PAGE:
Weninger’s Lives of the Saints – Saint Aegidius or Giles, Abbot and Hermit

detail of a stained glass window of Saint Giles, date and artist unknown; Church of Saint Silyn, Wrecsam, Wales; photographed on 17 February 2017 by Llywelyn2000; swiped from Wikimedia CommonsArticle

Athens, the Capital of Greece, was the birthplace of Saint Aegidius. His parents, Theodore and Pelagia, were of high rank and wealthy, but they were still more distinguished for their virtue and piety. Hence, their first care was, not to leave great riches to their son, but to lead him in the path of rectitude by their example and instruction. Aegidius followed the wishes of his parents in all things, and already in his youth evinced a magnanimous contempt for the world and all that is temporal, and a most generous love for the poor and unfortunate, whom he endeavored to assist in every possible way. Af- ter the early death of his parents, the pious youth gave the whole of his inheritance to the poor, with the intention of serving God in voluntary poverty, and aspiring only to heavenly treasures. This heroic deed God rewarded with still greater favors than the former, and with the continual gift of miracles. A man possessed by the evil spirit, one day disturbed the congregation in Church by terrific howls. Aegidius went up to him and commanded the devil, in the name of Jesus Christ, to be silent and leave the man; and he was immediately obeyed. At another time, a poisonous serpent had wound itself around a man and mortally wounded him. The Saint commanded the reptile to depart, and healed the man who was already in his last agony. These miraculous events brought upon Aegidius so much honor and esteem, that he resolved to leave his home and seek a place where, unknown and without fear of receiving empty honors, he might serve the Almighty. He therefore, went on board a ship which was going to France. During the voyage, a terrible storm arose, which threatened destruction to all. Scarcely, however, had Aegidius raised his hands to the Almighty, when the sea became calm, and all signs of danger disappeared. When the ship arrived in France, the Saint went to Arles, to the holy Archbishop Caesarius, and requested to be led by him in the path of spiritual perfection. Two years were thus spent by him; but after this time, he again secretly went away, desiring to escape earthly praise; for, the gift he possessed of working miracles procured for him everywhere the greatest veneration, which to him was unendurable. Crossing a river, he came to an old hermit, with whom he lived for a time a most quiet, holy life; but here also he soon became known for the many miracles he wrought on the sick; and the great honors paid him drove him away once more. In a dark forest to which he fled, he found, after long wandering, a cavern in a rock, which he chose as a dwelling. The ground about it produced nothing but wild herbs and roots, which became his only sustenance. As notwithstanding this, he was determined to remain there and to serve God in deep solitude, the Almighty provided for His servant by a miracle. He sent him, daily at a certain hour, a hind which nourished him with her milk. The Saint, humbly thanking heaven for this grace, found in it a new motive to serve the Lord with still greater zeal. He led a life more angelic than human, occupying his time in prayer, praising God, and pious meditations.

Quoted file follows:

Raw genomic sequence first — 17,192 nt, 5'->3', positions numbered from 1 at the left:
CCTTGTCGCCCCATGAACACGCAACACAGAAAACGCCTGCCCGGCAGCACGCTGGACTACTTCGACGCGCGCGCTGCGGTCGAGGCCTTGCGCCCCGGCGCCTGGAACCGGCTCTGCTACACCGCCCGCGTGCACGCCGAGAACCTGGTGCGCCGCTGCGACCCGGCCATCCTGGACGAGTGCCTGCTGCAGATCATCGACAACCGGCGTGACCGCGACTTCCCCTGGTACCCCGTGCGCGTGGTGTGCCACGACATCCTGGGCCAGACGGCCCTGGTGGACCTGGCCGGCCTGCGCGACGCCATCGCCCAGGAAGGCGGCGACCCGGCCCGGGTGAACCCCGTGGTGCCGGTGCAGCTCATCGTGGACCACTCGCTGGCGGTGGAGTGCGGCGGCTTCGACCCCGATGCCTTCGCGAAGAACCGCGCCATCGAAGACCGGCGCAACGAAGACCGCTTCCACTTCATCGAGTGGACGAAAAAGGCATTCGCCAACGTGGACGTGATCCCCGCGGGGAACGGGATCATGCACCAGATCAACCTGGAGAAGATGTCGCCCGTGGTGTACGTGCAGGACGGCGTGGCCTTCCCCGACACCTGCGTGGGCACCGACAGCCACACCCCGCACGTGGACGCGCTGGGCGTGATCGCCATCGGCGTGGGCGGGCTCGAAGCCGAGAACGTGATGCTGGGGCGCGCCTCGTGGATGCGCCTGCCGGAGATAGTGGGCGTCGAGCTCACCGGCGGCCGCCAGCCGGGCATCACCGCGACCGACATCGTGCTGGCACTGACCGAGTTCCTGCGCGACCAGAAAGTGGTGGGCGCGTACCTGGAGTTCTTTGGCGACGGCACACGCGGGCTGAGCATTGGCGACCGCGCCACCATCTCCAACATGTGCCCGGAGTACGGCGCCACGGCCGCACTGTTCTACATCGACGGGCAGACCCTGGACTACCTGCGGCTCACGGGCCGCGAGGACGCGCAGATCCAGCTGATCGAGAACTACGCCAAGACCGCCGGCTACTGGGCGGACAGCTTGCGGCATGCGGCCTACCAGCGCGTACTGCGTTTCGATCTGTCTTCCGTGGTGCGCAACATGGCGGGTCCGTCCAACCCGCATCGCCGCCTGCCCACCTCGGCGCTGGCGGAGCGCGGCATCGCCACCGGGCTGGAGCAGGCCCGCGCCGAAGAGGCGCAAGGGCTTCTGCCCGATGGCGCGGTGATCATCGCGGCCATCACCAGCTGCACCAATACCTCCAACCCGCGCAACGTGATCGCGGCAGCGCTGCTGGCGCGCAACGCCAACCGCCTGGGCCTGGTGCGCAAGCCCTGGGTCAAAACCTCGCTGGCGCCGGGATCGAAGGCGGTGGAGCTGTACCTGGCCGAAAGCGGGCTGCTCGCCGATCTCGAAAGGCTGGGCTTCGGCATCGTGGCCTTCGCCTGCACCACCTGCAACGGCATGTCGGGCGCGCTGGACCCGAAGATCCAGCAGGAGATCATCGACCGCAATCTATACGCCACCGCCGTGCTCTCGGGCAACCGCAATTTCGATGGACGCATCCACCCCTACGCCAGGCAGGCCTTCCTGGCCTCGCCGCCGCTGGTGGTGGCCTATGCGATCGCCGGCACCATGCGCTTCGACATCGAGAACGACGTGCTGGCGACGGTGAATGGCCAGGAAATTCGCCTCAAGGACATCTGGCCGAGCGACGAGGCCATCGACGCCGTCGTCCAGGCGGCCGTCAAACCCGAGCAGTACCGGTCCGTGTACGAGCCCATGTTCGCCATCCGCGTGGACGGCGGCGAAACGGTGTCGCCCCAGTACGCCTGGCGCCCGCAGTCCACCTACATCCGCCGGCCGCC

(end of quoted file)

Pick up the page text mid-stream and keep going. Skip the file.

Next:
Some years later the King of France was hunting in the same forest where Saint Aegidius dwelt. The dogs, having pursued the hind, which fed the Saint with her milk, to the cavern, barked loudly at its entrance, until a huntsman, who had followed them, shot an arrow into the cave, with the intention of driving the animal out of it. But instead of doing so, he wounded the holy man, who received the shot without uttering the slightest complaint. The hunters, forcing their way into the cavern, found him covered with blood, and the hind lying at his feet The King, to whom the whole was reported, came to beg the hermit’s pardon, and ordered his wounds to be bandaged and all possible care to be taken of his health. He wished to bestow upon him a royal gift, but the Saint refused to accept his offers. Before leaving, the King asked if there was nothing he could do for him; to which the Saint answered that if the King wished really to confer a favor on him, he would erect a monastery on the place where they were standing, wherein the ancient discipline of the Egyptian hermits should be observed. The King promised to build the monastery and kept his royal word

Hardly was the monastery finished, when a great many desired to be admitted into it, in order to serve God in solitude and with the greatest perfection. Saint Aegidius became their Abbot, and how solicitous he was for their spiritual welfare may be concluded from the eminent degree of holiness at which he arrived. He was in every virtue a model to those under him and animated them to follow his example. The miracles which he again wrought made him famous far and near. The greatest of these was the conversion of the King, for whom Saint Asgidius had obtained from God by his prayers, so efficacious a grace, that he confessed his great iniquities and did penance until his death.

At length, the Saint, full of merits, left this world on the first of September, towards the end of the sixth century, after he had lived many years in great holiness, had converted many hardened sinners and worked for the salvation of men and the honor of the Almighty. The many miracles which took place at his tomb, gathered there, in a short time, so great a number of people, that a considerable town was built which, to this day, bears the name of the holy Abbot and hermit, Aegidius.

Practical Considerations